The final chapter of Volume I of March 1917 is one of its most poignant. Grand Duke Mikhail, the czar’s brother, is awakened in the Winter Palace by his loyal footman, who tells him the building is under imminent assault. Mikhail must flee the building with the growing awareness that he is fleeing for all his ancestors, including his grandfather, the czar-liberator, who died in that palace after a brutal terrorist attack in 1881. The old order has gone and the present czar has done nothing to defend it. Mikhail’s farewell to his footman is particularly affecting.
What awaits Russia is not democratic bliss but 70 years of totalitarian mendacity and the death of 30 million human beings. The remaining volumes of The Red Wheel will tell the story of the further descent into chaos and the concomitant rise of a totalitarian regime whose ubiquitous symbol was the Gulag archipelago. In Solzhenitsyn’s view, the old order needed to both reform itself and defend itself, but it lacked the will to do these things. Solzhenitsyn uses all the power of literary art to portray the woefully weak character of the czarist order, incapable as it was of initiating — or sustaining — action of any sort. This action-packed account, beautifully translated by Marian Schwartz, tells the story of one moment in which the failure of good men to act made all the difference in the world. The University of Notre Dame Press is to be applauded for making the remaining volumes of The Red Wheel available to the Anglophone world.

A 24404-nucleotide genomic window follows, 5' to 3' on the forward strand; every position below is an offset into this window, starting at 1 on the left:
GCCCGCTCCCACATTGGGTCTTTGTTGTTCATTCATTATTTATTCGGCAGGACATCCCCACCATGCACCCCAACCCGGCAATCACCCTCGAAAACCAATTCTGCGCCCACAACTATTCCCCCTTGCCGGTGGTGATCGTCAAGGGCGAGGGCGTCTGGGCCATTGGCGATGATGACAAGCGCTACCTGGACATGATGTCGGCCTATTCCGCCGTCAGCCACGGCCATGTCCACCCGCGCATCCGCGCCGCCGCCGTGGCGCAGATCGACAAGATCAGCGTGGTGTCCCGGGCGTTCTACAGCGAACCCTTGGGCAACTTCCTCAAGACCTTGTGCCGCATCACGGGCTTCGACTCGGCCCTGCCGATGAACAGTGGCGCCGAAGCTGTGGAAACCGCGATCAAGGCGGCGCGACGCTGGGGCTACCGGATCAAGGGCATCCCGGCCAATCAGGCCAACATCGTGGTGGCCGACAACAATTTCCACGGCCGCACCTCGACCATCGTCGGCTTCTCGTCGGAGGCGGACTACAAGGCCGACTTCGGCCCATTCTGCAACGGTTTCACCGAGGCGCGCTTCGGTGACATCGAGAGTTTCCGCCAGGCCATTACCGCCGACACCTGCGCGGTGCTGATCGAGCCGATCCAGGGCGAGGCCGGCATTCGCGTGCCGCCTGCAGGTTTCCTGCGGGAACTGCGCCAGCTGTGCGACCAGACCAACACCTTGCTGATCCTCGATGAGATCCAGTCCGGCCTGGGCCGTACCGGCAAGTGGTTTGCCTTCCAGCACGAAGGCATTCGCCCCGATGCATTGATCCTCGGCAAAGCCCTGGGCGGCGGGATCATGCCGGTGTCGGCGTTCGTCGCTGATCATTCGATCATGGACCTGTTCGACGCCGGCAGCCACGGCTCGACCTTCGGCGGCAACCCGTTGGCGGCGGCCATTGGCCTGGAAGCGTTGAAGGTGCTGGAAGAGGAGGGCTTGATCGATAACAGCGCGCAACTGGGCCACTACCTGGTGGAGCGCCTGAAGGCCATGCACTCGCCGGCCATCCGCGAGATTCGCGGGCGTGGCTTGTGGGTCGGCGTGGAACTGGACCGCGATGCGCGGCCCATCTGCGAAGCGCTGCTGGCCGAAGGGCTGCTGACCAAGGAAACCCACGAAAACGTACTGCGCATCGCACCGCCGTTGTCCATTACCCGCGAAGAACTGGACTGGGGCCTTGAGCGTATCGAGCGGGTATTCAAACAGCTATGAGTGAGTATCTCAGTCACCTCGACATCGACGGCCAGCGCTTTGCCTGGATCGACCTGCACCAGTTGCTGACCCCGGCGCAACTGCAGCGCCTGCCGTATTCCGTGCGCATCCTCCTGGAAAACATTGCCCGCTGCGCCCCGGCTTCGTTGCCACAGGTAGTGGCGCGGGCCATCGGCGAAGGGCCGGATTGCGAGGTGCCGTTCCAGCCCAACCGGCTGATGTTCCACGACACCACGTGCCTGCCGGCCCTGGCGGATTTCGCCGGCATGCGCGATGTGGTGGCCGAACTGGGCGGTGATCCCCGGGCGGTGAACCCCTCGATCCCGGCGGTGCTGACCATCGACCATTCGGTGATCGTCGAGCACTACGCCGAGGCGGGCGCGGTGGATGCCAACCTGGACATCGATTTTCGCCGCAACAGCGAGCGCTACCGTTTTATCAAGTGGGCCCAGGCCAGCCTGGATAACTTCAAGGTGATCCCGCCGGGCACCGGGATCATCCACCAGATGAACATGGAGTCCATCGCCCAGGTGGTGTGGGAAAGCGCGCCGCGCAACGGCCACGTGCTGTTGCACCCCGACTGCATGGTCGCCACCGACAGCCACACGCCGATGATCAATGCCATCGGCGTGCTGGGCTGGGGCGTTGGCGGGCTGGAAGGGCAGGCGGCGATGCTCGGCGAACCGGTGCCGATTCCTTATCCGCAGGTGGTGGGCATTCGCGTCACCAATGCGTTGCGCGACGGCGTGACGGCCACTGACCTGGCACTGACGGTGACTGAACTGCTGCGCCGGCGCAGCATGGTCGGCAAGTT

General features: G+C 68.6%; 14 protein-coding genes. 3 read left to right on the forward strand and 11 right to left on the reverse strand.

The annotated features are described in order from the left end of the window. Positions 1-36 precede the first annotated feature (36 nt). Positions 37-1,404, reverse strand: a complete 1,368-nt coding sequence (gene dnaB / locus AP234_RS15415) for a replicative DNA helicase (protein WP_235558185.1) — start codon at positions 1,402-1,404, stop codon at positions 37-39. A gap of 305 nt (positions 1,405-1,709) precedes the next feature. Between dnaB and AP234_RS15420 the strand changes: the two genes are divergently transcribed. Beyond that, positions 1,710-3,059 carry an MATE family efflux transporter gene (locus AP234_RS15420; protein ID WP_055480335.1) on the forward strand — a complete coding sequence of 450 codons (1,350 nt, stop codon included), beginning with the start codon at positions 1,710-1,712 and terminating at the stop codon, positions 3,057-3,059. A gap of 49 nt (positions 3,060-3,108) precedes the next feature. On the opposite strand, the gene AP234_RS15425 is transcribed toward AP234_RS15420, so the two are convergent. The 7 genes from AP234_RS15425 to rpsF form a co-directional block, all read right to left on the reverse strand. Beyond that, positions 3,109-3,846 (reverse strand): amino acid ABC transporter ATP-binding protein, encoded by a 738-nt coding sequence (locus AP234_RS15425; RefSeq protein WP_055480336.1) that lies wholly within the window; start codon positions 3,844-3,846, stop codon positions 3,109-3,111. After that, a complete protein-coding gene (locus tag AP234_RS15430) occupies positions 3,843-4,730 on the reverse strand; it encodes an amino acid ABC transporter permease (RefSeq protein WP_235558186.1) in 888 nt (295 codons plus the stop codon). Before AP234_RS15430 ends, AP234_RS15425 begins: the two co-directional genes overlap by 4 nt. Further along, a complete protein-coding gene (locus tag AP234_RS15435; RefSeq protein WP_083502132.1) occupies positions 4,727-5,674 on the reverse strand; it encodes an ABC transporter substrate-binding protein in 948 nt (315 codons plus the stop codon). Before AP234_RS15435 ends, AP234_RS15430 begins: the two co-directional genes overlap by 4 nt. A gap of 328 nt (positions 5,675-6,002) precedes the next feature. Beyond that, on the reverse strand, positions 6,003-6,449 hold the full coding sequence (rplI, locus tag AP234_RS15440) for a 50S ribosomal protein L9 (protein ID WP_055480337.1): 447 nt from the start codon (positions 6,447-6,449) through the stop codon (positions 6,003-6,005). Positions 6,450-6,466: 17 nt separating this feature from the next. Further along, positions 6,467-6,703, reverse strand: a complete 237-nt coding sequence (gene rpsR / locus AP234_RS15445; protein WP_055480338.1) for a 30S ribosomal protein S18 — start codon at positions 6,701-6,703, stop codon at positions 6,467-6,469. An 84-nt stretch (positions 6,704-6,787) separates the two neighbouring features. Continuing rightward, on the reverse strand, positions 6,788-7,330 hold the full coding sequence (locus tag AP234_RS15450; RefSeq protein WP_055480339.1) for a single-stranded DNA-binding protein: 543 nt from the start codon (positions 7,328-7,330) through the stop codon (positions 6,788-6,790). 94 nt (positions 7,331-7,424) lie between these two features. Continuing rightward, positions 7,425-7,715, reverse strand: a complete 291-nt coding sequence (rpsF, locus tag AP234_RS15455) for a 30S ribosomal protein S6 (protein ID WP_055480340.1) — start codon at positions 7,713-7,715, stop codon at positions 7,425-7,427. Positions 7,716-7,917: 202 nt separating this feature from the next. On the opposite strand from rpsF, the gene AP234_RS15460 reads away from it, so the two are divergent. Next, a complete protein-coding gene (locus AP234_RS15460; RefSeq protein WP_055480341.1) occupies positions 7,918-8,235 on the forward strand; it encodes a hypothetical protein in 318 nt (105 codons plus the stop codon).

– Mr. Mahoney holds the Augustine Chair in Distinguished Scholarship at Assumption College. His next book, The Humanitarian Subversion of Christianity: Why the Christian Religion Is Not the Religion of Humanity, will be published in 2018.